Answer 4: Absolutely, there are three academic entry points that may interest you: the BOSS program’s (1) Software Application Specialist certificate, (2) Administrative Specialist certificate, or (3) Executive Assistant associate degree.

Question 5: I’m not sure I have the most up-to-date version of Microsoft Office on my home computer. Will I need to purchase the latest version?

Question 5: If you are already a student (or planning to become a student) at any of the Dallas County Community College District’s colleges (Richland is one of the seven colleges), then you will be able to download the latest version of Office 365 for free! Office 365 includes the software applications listed above and as well as others (such as OneNote, Skype, and Publisher).

In conclusion, let Richland’s BOSS program help you to maximize your potential in terms of your soft skills, your software skills, and your future career goals–enhance/acquire these skills at an affordable price!

You can get more details by visiting our website at https://www.richlandcollege.edu/boss

Richland College, which is located in northeast Dallas at 12800 Abrams Road, offers online, on‑campus, and hybrid courses in flex-term and full semester formats. For more information email RichlandBOSS@dcccd.edu or call 972‑238-6215.

**Richland College is an authorized Microsoft Testing Center.

*Soft skills have been defined as those behaviors and qualities that lead to satisfactory or above-satisfactory interaction with others such as communication (listening, writing, speaking), collaboration and teamwork, critical and creative thinking, leadership, self-management and initiative, social responsibility, etc.

** Software skills demonstrate an individual’s knowledge of and proficiency in computer technology software. Proficiency with such technology greatly assists with the management and successful completion of office tasks and managing data effectively and efficiently on a time and output basis.


Don’t Spoil Your Job Chances with Resume Mistakes!

According to resume guru Barbara Safani, a poorly formatted resume can be a “deal breaker.” When you are asked to submit your resume to potential employers, be sure you avoid the following five pitfalls:

  1. Stay Away From Bulk–everyone agrees that large chunks of text are boring and a turnoff. Pick your words carefully so that your descriptions are clear, precise, and concise. Safani recommends no more than six lines to describe your responsibilities for a given position. Use graphic highlighting to illustrate your accomplishments, and make use of bullets.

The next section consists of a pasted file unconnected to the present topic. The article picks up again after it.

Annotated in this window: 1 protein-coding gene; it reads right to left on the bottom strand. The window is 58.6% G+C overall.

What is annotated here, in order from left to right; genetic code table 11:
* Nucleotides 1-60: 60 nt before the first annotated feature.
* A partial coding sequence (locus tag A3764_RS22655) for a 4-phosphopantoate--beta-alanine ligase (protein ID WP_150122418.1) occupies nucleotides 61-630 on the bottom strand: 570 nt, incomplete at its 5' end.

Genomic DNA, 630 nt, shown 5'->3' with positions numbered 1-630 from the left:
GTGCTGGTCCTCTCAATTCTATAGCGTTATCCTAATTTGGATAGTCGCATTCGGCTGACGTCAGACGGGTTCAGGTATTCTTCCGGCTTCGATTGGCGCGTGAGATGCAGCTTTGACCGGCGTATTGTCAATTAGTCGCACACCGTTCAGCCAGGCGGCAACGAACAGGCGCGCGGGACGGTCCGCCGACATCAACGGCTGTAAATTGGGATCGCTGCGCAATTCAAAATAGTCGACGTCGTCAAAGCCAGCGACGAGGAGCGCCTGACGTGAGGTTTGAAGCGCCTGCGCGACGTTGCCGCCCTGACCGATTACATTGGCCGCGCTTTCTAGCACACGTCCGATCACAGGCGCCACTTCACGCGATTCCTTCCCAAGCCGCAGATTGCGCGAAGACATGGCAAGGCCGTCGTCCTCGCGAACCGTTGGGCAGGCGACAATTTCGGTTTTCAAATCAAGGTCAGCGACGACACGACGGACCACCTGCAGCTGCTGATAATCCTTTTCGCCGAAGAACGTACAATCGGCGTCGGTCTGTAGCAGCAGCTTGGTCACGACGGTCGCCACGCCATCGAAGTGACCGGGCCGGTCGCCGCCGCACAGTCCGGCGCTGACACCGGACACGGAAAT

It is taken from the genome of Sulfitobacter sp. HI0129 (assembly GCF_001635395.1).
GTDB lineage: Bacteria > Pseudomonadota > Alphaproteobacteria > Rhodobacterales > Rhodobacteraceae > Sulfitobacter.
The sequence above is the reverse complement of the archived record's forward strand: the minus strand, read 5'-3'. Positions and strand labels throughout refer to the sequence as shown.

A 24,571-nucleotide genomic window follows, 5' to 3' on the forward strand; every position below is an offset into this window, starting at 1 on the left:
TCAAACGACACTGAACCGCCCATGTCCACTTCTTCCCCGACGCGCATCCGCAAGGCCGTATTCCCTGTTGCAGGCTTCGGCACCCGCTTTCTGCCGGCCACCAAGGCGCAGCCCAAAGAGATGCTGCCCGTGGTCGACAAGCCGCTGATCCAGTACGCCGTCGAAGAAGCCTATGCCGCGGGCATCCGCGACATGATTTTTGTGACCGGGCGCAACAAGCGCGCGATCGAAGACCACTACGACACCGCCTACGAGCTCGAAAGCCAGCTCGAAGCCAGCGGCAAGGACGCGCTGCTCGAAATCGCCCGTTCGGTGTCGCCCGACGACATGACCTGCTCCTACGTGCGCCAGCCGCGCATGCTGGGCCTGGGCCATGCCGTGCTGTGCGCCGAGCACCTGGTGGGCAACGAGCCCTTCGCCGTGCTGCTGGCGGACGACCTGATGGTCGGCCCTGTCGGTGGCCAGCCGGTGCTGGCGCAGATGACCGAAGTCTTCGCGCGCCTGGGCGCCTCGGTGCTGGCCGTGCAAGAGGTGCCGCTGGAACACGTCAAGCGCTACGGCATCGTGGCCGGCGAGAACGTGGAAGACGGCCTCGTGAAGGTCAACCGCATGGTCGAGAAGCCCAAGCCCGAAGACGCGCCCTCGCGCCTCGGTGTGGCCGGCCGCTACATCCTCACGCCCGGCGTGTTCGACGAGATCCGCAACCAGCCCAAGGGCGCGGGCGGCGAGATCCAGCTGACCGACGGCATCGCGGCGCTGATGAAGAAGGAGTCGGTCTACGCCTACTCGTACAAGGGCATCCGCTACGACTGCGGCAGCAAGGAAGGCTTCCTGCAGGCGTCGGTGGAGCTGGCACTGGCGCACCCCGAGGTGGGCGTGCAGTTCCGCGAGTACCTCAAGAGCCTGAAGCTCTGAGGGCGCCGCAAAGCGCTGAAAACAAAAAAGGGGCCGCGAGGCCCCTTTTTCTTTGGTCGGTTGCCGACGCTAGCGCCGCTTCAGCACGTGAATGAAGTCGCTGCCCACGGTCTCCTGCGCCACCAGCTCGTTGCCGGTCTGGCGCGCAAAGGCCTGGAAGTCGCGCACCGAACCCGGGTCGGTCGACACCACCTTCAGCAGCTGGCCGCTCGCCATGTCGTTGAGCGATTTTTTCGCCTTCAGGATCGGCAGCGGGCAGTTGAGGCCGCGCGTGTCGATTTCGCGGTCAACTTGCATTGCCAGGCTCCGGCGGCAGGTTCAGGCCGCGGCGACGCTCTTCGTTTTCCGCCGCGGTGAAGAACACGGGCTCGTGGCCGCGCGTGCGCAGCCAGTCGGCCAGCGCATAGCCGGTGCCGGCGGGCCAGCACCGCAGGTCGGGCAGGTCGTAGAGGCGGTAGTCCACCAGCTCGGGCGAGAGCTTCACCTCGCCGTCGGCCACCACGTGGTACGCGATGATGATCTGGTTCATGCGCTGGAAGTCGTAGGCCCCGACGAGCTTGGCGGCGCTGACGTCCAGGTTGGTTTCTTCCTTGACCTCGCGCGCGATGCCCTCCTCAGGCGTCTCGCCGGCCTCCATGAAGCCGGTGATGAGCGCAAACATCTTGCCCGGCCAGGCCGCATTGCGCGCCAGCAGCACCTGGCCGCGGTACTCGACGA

2. Tiny Type Is Not Good For The Eyes Or You–trust me, if an HR manager feels the need to pull out a magnifying glass in order to read your resume, your resume won’t get read! The recommended font size ranges from 10 to 12 points. This range has long been the accepted norm for reading material. If you go below this font size, you go at your own risk.
  3. Save the Fancy Fonts for Friends and Frivolity–the accepted business font types are Times New Roman and Arial or ones that closely resemble these two. The fancy script, or calligraphy fonts, or ones that look as though they should be on a theater program are difficult to read and considered inappropriate for business settings. One other word of caution is not to indulge yourself by bringing on the “bold and italics.” If you must use boldface, use it strategically and sparingly.
  4. Use White Space to Frame Your Message–if your resume is spread from edge to edge on the paper, the first impression is, “this is too much information, and it’s going to take too much time to read.” So guess where the final resting spot is for these resumes?—that’s right, File 13! Use white space to frame your information attractively and to make it easy for HR managers to quickly spot your key selling points.
  5. Too Long, So Long–a potential employer isn’t going to “wade through” pages of information to find out about your important experience and skills. If you have lots of experience from a number of positions, Safani recommends that you abbreviate older experience and perhaps put it in a category labeled “additional experience.”

Use these tips to help you fine tune your resume and to compete successfully for that coveted job!

For more information on the BOSS program and how it can help you prepare for a successful career, contact Becky Jones, Associate Dean, bjones@dcccd.edu, or by phone at 972-238-6215.


How Far Will Your Office Skills Take You In the Future?

In today’s fast-paced world, the word “change” is a constant reminder to all workers that “nothing in the workplace stays the same.”

If you want to succeed within your current company or with a future employer, you need to have a skill set that reflects both flexibility and know-how.  The admin staffing company, Office Team, conducted a study entitled Office of the Future: 2020 that needs to be read by anyone planning to remain in or seeking to become an office professional. One finding of this study revealed that office professionals need to take a dynamic and continuous role in preparing for their own success in today’s, as well as in, future work environments by adopting the following ACTION plan:

Analysis – analyzing information and exercising good judgment

Collaboration – establishing rapport with team members and facilitating team building

Technical aptitude – selecting the best technical tools and using these tools effectively

Intuition – identifying and adapting to the needs and work styles of others

Ongoing education – engaging in continual learning

Negotiation – participating in business discussions that produce positive results

Developing critical thinking and analytical skills, managing time and work tasks effectively, operating in a virtual world, using mobile devices to complete business tasks, and developing specialty “niche” skills are just some of the expectations that have appeared on the horizon, and these employer requirements will continue to play a larger role in the lives of office professionals.

It’s an exciting and yet challenging time, and job titles and roles will definitely change over the next few years. You can download a free copy of this study and others by clicking this Office Team link.

For more information on the BOSS program and how it can help you prepare for success, contact Becky Jones, Associate Dean, bjones@dcccd.edu 972-238-6215.